I started writing poetry in London when I was seven and I wrote for my parents’ friend, the writer and academic, Julian Dakin, who bought me books which we read together. Julian entered my first poems for the Commonwealth Scholar Prize which I won, but did not understand the implications of then. Ours was the only non-English family on the street we lived in in Barnes, and as my parents were away most of the day as researchers at LSE, I was with my English friends, swinging in their back gardens and very much at home, mixing cake with their mothers in their kitchens after school. The idea of being part of the Commonwealth struck me when I first came to study in Edinburgh University and a leaflet appeared under my door, telling me I could vote as a Commonwealth citizen!
The reappraisal of existing perspectives that postcolonial theorists like Frantz Fanon, Edward Said, Homi K. Bhabha, Gayatri Spivak and Terry Eagleton burgeoned, deconstructing and challenging the idea of representation and perspective in their postcolonial analysis of a literature of resistance, has influenced my own positioning of myself from a Commonwealth citizen to a transnational writer and postcolonial academic in a now devolved Scotland.
The anthology, Wish I Was Here (2000) was groundbreaking as it showed how many Scottish poets have dual identities like New Zealand/Shetland/Nigeria/ India/Pakistan and Scotland, to mention a few. The anthology, Scotlands: Poets and the Nation (2004) widened its boundaries as it anthologised some poems by ‘New Scots’ with mainstream Scottish writers, in a positive step towards recognizing the reality of Scottish multi-ethnic literature which has been enriched by fresh ‘voices’ of diasporic groups who have made their way to Scotland from lands where once Scots had worked, married, lived and where many had unfortunately died and lie buried. While The Redbeck Anthology of British South Asian Poetry (2000) fulfilled a much needed task of a consolidated compilation of diasporic writers from the sub-continent, it needs to be followed up with another volume including unrecorded voices of poets who have been writing then and continue publishing, in order to have a fair body of representation from Scotland.
‘Race’ with its suggestion of the essentialist/purist has been continuously challenged by the global reality of the demographics of migration, transnational journeys, resettlement, intercultural marriage, mixed race children and naturalised citizens, giving rise to pluralist societies in a globalised world. On the sub-continent the dominant ‘brown’ population subverts all constructs of distinctive racial characteristics in the evident intermingling of ‘racial’ groups. In view of earlier perceptions/representations of easterners, Paul Gilroy asserts that ‘The old racial myths of Asian passivity, homogeneity and cerebral malevolence have been laid to welcome rest. The burial of the orientalist baggage has taken place amidst a comprehensive exploration of the identities, histories and memories which might define the boundaries of newly emergent ethno-political communities that are understandably ambivalent about locating themselves inside the discourse of raciality if they have a chance to escape it’.1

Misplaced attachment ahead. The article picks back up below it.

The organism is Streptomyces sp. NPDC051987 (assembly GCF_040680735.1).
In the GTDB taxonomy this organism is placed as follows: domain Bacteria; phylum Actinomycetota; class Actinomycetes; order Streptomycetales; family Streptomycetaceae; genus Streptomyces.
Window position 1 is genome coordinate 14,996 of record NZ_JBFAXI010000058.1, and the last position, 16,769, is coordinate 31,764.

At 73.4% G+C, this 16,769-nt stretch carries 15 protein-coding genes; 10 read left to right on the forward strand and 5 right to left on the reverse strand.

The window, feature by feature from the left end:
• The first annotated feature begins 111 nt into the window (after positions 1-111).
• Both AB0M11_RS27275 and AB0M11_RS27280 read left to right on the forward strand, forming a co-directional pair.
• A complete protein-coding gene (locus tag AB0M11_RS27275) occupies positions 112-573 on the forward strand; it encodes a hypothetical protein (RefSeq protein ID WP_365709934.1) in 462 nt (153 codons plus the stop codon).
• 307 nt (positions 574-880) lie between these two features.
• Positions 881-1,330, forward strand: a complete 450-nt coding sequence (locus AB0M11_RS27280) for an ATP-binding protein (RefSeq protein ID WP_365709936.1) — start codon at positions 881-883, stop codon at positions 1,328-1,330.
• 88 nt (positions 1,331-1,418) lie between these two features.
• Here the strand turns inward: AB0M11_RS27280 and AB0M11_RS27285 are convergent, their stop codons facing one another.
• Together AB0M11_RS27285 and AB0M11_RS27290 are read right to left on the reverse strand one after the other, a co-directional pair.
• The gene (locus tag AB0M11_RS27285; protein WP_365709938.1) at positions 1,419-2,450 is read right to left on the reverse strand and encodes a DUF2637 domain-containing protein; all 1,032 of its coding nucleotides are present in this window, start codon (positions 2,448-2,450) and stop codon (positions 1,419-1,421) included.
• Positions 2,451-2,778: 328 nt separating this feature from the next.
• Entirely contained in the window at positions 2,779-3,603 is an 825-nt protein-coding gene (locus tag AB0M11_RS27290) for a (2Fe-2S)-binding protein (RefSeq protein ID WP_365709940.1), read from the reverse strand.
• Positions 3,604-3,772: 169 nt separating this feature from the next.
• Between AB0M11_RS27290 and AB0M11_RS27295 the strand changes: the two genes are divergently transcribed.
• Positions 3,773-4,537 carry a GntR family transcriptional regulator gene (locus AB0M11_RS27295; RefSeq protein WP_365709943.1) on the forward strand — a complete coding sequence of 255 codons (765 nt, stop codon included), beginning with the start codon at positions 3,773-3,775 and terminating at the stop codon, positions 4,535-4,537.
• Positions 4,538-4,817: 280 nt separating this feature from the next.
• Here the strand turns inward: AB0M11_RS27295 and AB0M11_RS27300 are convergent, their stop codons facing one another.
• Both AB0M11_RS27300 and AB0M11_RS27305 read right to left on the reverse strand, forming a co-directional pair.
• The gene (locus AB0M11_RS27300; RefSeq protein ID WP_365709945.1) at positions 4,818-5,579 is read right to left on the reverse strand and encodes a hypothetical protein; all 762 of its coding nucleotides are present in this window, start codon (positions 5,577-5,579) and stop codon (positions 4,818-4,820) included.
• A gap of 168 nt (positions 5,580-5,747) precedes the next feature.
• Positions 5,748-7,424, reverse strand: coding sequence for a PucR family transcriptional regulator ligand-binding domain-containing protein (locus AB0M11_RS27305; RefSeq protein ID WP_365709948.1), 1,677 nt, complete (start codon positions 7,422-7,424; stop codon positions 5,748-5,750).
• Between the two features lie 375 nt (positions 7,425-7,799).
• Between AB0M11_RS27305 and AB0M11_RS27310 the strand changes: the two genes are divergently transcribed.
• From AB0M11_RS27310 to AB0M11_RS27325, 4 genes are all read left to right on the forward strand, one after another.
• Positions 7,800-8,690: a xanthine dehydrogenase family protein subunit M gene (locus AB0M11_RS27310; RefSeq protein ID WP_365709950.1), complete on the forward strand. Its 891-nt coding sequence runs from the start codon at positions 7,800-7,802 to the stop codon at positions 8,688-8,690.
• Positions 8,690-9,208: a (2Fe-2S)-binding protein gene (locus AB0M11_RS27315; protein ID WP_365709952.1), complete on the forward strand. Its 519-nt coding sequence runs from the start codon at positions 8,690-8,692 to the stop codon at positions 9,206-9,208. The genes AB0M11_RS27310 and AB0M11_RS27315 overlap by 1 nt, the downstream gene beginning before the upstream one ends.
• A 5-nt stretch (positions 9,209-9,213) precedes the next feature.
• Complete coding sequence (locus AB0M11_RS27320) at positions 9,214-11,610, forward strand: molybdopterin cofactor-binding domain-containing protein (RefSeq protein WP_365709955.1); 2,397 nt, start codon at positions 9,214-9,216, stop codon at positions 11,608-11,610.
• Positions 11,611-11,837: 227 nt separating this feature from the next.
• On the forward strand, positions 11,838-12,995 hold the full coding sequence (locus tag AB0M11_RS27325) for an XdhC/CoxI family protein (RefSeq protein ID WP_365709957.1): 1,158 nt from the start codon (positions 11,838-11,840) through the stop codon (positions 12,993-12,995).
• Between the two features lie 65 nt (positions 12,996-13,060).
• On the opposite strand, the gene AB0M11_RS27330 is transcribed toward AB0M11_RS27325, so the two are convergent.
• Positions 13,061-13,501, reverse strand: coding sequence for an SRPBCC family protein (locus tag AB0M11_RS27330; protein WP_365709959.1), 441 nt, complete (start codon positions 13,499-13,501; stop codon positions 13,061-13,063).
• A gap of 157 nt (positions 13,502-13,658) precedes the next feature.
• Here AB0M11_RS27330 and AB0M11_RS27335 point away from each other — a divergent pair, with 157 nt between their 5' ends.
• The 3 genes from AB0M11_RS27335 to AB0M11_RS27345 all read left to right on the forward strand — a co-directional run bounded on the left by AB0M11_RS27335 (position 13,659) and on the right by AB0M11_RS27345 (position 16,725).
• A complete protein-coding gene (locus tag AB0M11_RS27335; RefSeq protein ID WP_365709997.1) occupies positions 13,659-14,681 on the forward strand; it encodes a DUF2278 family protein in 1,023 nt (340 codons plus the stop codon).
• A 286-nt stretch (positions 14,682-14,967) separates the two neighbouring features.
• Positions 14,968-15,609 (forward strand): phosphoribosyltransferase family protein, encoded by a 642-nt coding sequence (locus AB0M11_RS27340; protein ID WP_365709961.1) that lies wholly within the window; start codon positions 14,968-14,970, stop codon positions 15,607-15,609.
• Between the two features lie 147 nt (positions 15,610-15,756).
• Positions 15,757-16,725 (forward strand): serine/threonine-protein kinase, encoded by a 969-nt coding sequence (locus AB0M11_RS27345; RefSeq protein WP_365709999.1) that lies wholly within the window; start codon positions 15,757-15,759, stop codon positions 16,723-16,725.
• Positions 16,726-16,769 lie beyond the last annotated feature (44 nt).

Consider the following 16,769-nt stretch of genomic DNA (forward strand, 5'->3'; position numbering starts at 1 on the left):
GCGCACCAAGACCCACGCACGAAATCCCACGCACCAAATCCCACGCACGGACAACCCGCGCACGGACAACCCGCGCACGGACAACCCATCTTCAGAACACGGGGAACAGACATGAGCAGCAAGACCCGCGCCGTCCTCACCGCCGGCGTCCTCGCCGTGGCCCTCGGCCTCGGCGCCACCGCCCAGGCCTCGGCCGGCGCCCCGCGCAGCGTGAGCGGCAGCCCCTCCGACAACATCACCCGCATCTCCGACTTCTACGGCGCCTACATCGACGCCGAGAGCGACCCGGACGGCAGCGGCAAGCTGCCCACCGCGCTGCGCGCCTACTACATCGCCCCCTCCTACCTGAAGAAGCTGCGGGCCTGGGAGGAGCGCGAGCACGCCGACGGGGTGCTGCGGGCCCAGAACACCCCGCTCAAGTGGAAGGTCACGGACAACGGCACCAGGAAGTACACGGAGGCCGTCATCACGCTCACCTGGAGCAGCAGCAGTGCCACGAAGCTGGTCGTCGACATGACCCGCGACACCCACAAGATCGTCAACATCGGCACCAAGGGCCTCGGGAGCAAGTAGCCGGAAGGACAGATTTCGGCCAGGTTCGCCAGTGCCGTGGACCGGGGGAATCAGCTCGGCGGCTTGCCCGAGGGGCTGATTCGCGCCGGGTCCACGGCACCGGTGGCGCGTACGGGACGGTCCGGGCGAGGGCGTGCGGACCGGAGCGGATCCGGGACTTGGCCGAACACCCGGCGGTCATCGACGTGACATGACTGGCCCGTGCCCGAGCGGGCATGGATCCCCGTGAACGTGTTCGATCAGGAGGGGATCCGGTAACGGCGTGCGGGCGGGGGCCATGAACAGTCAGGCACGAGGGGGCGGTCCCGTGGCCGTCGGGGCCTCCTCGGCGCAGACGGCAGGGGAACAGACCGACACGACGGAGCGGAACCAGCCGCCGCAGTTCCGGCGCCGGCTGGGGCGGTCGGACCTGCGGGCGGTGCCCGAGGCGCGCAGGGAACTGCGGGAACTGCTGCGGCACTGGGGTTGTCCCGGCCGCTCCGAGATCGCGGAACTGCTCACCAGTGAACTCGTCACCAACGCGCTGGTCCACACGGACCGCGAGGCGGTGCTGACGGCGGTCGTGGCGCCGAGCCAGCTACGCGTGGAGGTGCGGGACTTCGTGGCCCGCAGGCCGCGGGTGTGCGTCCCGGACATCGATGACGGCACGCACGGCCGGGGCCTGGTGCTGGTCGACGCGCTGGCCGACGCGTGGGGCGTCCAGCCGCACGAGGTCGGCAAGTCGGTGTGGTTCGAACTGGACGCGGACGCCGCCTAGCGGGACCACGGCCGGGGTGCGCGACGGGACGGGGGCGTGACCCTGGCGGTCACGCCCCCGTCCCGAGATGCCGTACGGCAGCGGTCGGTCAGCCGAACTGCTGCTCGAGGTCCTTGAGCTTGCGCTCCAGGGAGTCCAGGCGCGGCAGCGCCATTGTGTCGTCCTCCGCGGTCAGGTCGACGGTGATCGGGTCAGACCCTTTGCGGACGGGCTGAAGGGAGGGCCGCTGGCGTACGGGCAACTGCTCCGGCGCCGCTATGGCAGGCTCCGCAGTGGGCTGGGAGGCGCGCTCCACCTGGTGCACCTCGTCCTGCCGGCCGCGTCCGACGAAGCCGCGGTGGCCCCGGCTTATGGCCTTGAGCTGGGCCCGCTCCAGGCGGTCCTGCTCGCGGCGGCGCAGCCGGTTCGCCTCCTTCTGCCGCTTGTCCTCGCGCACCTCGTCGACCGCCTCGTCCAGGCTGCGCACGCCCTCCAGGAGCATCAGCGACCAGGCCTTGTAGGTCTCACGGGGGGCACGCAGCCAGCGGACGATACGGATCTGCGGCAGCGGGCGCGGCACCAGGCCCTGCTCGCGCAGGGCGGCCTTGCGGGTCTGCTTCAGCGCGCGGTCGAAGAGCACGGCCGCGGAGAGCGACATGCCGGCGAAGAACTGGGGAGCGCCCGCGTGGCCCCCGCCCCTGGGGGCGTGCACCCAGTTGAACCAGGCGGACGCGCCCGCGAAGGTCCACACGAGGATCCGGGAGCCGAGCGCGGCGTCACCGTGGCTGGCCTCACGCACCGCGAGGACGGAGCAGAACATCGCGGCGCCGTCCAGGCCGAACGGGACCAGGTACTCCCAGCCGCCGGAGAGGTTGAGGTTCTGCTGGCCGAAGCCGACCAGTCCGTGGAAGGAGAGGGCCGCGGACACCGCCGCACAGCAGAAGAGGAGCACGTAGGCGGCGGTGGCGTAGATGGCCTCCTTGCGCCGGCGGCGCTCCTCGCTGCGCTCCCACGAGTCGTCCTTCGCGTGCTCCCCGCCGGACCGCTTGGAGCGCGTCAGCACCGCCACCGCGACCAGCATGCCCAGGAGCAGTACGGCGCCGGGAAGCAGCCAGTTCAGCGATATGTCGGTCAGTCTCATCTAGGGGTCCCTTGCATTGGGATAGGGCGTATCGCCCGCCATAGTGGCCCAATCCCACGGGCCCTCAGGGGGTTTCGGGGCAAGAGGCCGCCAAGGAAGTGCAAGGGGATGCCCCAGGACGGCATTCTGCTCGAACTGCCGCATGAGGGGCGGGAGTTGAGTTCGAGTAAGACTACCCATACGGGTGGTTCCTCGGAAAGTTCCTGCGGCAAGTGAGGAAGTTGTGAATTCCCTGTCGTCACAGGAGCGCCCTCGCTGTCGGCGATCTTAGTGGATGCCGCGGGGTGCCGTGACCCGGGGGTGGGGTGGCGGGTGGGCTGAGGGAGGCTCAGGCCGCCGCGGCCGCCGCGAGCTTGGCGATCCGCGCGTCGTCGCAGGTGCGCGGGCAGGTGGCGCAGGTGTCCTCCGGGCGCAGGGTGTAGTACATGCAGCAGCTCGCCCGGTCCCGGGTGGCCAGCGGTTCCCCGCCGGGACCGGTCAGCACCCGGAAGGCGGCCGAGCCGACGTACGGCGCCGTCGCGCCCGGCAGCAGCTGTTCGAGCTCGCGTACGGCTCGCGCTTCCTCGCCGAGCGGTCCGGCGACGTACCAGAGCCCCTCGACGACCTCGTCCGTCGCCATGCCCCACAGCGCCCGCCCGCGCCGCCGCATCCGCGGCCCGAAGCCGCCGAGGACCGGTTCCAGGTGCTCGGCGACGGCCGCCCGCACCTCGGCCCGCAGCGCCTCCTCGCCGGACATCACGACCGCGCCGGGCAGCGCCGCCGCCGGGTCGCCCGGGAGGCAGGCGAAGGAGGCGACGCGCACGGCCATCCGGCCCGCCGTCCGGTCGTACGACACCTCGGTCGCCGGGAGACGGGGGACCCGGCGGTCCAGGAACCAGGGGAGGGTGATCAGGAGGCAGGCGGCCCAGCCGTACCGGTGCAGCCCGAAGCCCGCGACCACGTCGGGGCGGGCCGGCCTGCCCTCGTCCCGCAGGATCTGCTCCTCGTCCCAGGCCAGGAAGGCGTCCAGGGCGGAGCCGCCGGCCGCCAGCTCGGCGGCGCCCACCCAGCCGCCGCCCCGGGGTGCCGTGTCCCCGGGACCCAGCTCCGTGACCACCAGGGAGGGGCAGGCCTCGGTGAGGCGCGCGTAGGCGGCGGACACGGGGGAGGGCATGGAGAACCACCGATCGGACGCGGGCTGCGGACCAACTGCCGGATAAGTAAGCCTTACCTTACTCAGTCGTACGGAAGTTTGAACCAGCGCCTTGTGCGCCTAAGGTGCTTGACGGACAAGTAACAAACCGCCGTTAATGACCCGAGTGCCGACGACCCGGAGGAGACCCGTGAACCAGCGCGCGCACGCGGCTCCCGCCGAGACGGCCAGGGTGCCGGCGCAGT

Today, the reality is of metropolises as multiethnic spaces where interaction and interchange between different groups become inevitable and Scotland is no exception. Reading Bashir Maan’s 1992 social history of The New Scots, one realizes that it is not just The Story of Asians in Scotland as the sub-title suggests, but one that looks at Irish, Italian, Lithuanian, Polish or Jewish Scots, Scots who were in India and who brought an ‘elsewhere’ back with them to Scotland. So when Scottish society was augmented by people ‘of colour’ from the sub-continent, from west Asian countries, North Africa and South East Asia and China, it was already a mixture of ethnic identities which were slowly being assimilated in the tartan fabric, while adding to and retaining some lines of their identity in the blend that is Scotland today. As David McCrone says, ‘States have several nations within them. They are multi-ethnic states’.2
For me, it is problematic to consider myself part of an ‘ethnic minority’ in Scotland where I live now, since I am continuously aware that I am from a country with over 1 billion people and a sizable diaspora which connects me to one of the world’s largest group of people in a world of seven billion. Indian economic growth and colonial links with Britain account for a strengthening of trade and investment links, renewing if not continuing an interest in this socio-historic association in educational and cultural partnerships today. Moreover, coming from a truly multi-ethnic, multi-lingual, multi-religious country, multiculturalism is my cultural heritage as I have lived it in spite of violent ruptures along communal lines. ‘Saskia Sasen … places the study of transnational migrants in a kind of mutual interaction with attempts to understand global structures, national politics and international economics’.3 I now feel the pulse of a new confidence in India’s huge middle class and travelling IT personnel who have no wish to settle in the west but are happy to pick up their bags and move on to where their skills are needed. Witnessing this new breed from my birthplace with their globalised confidence and footloose existence and the counter-migration of Scots who now take up jobs in India’s big cities like Mumbai, Bangalore, Delhi and Kolkata, diaspora takes on a wider dimension of a scattering of people who cross and re-cross borders as transnational citizens of the 21st century.
As Tom Devine said when introducing his new book, To the Ends of the Earth: Scotland’s Global Diaspora at the Edinburgh International Book Festival in August 2011, Scots have always been a ‘restless nation’, which drove them to settle in settler colonies in the USA, Canada, the Antipodes and also in Europe, and to travel to colonies to work, marry , live and create a ‘home’.4 They crossed and re-crossed borders with ease, being transnational citizens, who maintained a network with Scots at home and abroad. It is inevitable that the transnational Scot has informed Scottish literature and the community it reflects in Scotland and in diasporic Scottish literature, e.g., in Robert Louis Stevenson’s work, in writers like Andrew Greig, David Greig, Megan Delahunt, Angus Calder and Alexander McCall Smith or writers who continue to live elsewhere, like Kenneth Whyte and William Dalrymple.